CEO Furlani explains why the USA is a ‘really important’ market for Milan

By Oliver Fisher -

AC Milan CEO Giorgio Furlani has stressed how important the United States is for the club as a market moving forward ahead of the three games the team will play.

Milan left Italy two days ago for the USA, with their first game of the Soccer Champions Tour coming in the early hours of Monday 23 July at the Rose Bowl in Pasadena against Real Madrid.

On 27 July, Milan will face Juventus at the Dignity Health Sports Park in Los Angeles and on 1 August they will play against Barcelona at the Allegiant Stadium in Las Vegas. There will not only be games, as fan initiatives are planned too.

Milan put on a press conference shortly after they touched down in the USA with Christian Pulisic speaking to reporters, and Furlani briefed the media on why it is an important tour for the club.

“First of all I’d like to thank a new people. Thanks to the organisers of this tournament for having us here. Thanks to you guys [the reporters] for coming, some of you have followed us in the past, some of you are newer to AC Milan and I hope you will follow us for the rest of the season and more,” he began.

“Finally thanks to my colleagues, the players of course, they’re the key. The staff and then all of my other colleagues from the headquarters that have worked hard to make this happen, to be here and are fighting through the jet lag.

“We just got here yesterday. Let me say a couple of words, there’s someone who’s more interesting to speak to [Christian Pulisic] so I’ll just say a couple of words.

“Why are we here? Number one, this is a great tournament. We have a chance to play against some of the best teams in the world and to prepare for the upcoming season in the best way.

“Number two, we’re here because the US is really important for us. The US is the biggest sport market in the world, soccer is rapidly growing and I always call it soccer – I always call it soccer I’m not just doing it for you guys by the way – and so this is a really important market for us.

“It’s top three in terms of international markets for us, in terms of fan base, we have 16 fan clubs in North America, 13 in the USA, two in California – northern and southern – and we hope to welcome a lot of our fans from these clubs, other clubs and the country at our games in the next few days.

“The US is also important and strategic for us. We are American-owned, the fund RedBird Capital owns AC Milan. They operate at the core of the intersection of sports media, entertainment and culture.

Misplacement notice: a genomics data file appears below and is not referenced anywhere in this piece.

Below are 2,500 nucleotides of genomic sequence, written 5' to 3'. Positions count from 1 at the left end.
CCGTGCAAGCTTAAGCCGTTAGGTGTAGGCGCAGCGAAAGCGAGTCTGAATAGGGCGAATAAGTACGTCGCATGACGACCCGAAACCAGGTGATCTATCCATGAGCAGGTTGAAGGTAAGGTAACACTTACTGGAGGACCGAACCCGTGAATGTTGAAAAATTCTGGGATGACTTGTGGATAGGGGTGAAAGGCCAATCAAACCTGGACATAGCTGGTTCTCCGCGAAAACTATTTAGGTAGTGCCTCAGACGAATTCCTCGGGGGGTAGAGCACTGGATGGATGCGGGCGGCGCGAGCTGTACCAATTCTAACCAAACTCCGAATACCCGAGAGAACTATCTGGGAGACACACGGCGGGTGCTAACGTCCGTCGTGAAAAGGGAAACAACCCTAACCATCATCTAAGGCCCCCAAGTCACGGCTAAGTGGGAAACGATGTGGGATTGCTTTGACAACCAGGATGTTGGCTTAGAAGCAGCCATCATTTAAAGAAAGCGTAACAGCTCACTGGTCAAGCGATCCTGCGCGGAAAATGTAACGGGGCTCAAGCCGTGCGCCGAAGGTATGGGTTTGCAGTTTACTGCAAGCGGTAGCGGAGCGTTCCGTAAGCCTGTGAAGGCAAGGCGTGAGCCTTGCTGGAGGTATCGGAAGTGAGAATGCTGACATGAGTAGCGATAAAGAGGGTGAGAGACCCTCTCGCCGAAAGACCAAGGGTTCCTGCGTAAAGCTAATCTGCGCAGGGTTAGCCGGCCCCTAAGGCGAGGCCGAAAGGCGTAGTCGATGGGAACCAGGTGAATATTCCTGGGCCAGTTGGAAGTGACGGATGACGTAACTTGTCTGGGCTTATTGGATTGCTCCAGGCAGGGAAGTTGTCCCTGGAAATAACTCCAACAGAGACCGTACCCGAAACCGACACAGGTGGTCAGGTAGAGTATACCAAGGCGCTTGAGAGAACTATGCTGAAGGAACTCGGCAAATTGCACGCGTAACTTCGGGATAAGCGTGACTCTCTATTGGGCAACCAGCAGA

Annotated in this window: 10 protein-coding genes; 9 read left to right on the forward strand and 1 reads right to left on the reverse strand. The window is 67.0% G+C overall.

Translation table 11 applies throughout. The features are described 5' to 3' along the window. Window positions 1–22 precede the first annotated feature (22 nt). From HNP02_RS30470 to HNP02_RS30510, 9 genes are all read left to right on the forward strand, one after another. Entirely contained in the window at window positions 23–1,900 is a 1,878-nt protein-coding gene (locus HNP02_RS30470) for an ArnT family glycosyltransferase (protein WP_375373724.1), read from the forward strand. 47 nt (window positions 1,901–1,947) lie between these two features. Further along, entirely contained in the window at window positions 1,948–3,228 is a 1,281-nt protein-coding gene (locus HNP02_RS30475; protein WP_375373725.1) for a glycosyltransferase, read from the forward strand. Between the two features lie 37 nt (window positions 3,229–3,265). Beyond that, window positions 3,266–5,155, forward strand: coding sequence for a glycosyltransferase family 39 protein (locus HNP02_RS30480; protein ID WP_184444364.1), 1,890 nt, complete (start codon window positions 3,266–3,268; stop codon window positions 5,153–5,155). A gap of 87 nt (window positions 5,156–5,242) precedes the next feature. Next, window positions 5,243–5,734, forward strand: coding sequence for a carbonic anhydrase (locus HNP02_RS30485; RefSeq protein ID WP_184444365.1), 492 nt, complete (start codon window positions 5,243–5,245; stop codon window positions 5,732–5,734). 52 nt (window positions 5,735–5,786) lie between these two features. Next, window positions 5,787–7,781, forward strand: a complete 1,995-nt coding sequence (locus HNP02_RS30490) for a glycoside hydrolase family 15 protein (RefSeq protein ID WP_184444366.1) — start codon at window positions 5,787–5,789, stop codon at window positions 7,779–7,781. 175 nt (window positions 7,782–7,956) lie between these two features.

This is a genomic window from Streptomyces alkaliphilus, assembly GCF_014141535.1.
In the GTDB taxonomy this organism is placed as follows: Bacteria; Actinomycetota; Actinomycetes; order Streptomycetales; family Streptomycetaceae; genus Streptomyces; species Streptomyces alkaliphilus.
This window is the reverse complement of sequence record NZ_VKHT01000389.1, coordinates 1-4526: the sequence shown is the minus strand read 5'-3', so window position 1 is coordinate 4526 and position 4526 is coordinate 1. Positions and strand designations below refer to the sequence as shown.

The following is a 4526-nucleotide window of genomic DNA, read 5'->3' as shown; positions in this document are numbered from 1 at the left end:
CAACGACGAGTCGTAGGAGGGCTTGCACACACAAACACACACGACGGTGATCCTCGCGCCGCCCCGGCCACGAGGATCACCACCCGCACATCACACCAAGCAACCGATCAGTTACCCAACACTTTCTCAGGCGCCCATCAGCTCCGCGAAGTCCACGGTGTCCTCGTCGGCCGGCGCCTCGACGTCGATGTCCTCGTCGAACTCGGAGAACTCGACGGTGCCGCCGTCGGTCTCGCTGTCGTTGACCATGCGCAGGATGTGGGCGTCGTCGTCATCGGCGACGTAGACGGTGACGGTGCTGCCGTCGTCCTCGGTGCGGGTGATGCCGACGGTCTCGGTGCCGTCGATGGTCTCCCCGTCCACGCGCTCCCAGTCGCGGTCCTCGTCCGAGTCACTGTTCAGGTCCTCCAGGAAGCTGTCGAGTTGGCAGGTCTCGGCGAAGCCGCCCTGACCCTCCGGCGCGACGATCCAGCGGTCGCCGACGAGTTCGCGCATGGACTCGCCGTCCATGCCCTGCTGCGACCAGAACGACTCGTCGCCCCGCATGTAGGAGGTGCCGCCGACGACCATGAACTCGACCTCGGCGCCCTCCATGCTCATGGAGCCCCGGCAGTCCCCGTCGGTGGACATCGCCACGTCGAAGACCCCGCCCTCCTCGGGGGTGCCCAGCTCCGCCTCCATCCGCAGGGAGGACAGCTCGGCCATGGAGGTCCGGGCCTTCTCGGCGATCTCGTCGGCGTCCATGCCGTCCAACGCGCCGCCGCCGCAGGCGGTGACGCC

“Los Angeles is a capital of all of these things. LA is a capital of entertainment, we in Milan are the capital of fashion. A couple of cities might challenge us but we don’t think so, and so fashion, culture and entertainment all come together so it’s important for us to be here.

“Last time we were in LA was 2018, so five years ago. We would like to come more often, there are a couple of legends of AC Milan that are here – Daniele Massaro and Franco Baresi – they played in LA a long time ago.

“When I was talking to you guys, I don’t know if it’s fair to say that soccer was kind of nascent in the US but you fast go from 1994 – the last World Cup played in the US – to 2023 and 2026, it has changed a little bit. That again brings us to how important the US is for us.”

Tags AC Milan Giorgio Furlani


  1. “I always call it soccer”

    Cmon bro most of the world calls it football, you just gonna pretend US fans even care about sucking up like this?

      1. Yeah maybe. Still weird for a guy born and raised in Italy where calcio is almost a religion. Anyways these speeches from the front staff and the players, cooked by a communication team, usually are a waste of time. Players are trained to answer media questions these days, they have lessons before practice haha

        1. Not weird imo, as Italian will always say it as ‘calcio’ (in Italian language). They only say it as football/soccer when They speak in English, so if he grew at USA it’s normal for him to say it as ‘soccer’.

          I don’t care much thou, always say it as football but I have no problem with soccer as well. Maybe because I’m not English native speaker.

  2. When you’re in whatever region you call it what it is. That doesn’t matter so much. It’s marketing after all, cater to the crowd. What matters is the US/North American market being untapped and I’m glad they’re putting efforts there.

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